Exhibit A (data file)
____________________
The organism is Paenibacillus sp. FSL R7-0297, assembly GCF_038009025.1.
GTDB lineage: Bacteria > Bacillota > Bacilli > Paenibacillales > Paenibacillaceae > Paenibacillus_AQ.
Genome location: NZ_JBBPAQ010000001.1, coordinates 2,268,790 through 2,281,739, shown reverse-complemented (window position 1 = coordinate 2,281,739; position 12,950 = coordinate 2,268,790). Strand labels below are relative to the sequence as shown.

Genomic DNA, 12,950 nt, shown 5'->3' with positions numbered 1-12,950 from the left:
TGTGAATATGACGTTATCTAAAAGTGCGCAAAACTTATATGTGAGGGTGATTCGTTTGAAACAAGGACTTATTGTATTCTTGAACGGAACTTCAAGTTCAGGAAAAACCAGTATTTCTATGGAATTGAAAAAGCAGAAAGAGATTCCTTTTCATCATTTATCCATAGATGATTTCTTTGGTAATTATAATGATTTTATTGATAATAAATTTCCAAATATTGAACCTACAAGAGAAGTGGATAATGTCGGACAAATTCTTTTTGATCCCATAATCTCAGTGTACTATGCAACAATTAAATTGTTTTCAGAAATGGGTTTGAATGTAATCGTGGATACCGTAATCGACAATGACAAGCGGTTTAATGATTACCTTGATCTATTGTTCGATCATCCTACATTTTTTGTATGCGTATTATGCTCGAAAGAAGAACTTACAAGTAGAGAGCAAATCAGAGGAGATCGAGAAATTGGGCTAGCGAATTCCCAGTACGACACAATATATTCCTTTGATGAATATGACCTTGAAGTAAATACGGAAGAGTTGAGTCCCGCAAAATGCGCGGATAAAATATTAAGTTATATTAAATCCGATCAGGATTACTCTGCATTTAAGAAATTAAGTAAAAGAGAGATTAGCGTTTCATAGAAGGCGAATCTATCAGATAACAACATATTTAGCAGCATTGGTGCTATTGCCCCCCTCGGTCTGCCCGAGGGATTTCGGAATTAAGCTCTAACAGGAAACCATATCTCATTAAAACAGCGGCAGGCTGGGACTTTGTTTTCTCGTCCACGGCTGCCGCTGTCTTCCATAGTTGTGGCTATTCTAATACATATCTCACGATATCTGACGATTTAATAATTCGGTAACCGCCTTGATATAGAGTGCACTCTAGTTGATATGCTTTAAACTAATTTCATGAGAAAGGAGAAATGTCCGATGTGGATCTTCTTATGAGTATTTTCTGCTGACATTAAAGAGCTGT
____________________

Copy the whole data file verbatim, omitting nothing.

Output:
The organism is Paenibacillus sp. FSL R7-0297, assembly GCF_038009025.1.
GTDB lineage: Bacteria > Bacillota > Bacilli > Paenibacillales > Paenibacillaceae > Paenibacillus_AQ.
Genome location: NZ_JBBPAQ010000001.1, coordinates 2,268,790 through 2,281,739, shown reverse-complemented (window position 1 = coordinate 2,281,739; position 12,950 = coordinate 2,268,790). Strand labels below are relative to the sequence as shown.

Genomic DNA, 12,950 nt, shown 5'->3' with positions numbered 1-12,950 from the left:
TGTGAATATGACGTTATCTAAAAGTGCGCAAAACTTATATGTGAGGGTGATTCGTTTGAAACAAGGACTTATTGTATTCTTGAACGGAACTTCAAGTTCAGGAAAAACCAGTATTTCTATGGAATTGAAAAAGCAGAAAGAGATTCCTTTTCATCATTTATCCATAGATGATTTCTTTGGTAATTATAATGATTTTATTGATAATAAATTTCCAAATATTGAACCTACAAGAGAAGTGGATAATGTCGGACAAATTCTTTTTGATCCCATAATCTCAGTGTACTATGCAACAATTAAATTGTTTTCAGAAATGGGTTTGAATGTAATCGTGGATACCGTAATCGACAATGACAAGCGGTTTAATGATTACCTTGATCTATTGTTCGATCATCCTACATTTTTTGTATGCGTATTATGCTCGAAAGAAGAACTTACAAGTAGAGAGCAAATCAGAGGAGATCGAGAAATTGGGCTAGCGAATTCCCAGTACGACACAATATATTCCTTTGATGAATATGACCTTGAAGTAAATACGGAAGAGTTGAGTCCCGCAAAATGCGCGGATAAAATATTAAGTTATATTAAATCCGATCAGGATTACTCTGCATTTAAGAAATTAAGTAAAAGAGAGATTAGCGTTTCATAGAAGGCGAATCTATCAGATAACAACATATTTAGCAGCATTGGTGCTATTGCCCCCCTCGGTCTGCCCGAGGGATTTCGGAATTAAGCTCTAACAGGAAACCATATCTCATTAAAACAGCGGCAGGCTGGGACTTTGTTTTCTCGTCCACGGCTGCCGCTGTCTTCCATAGTTGTGGCTATTCTAATACATATCTCACGATATCTGACGATTTAATAATTCGGTAACCGCCTTGATATAGAGTGCACTCTAGTTGATATGCTTTAAACTAATTTCATGAGAAAGGAGAAATGTCCGATGTGGATCTTCTTATGAGTATTTTCTGCTGACATTAAAGAGCTGT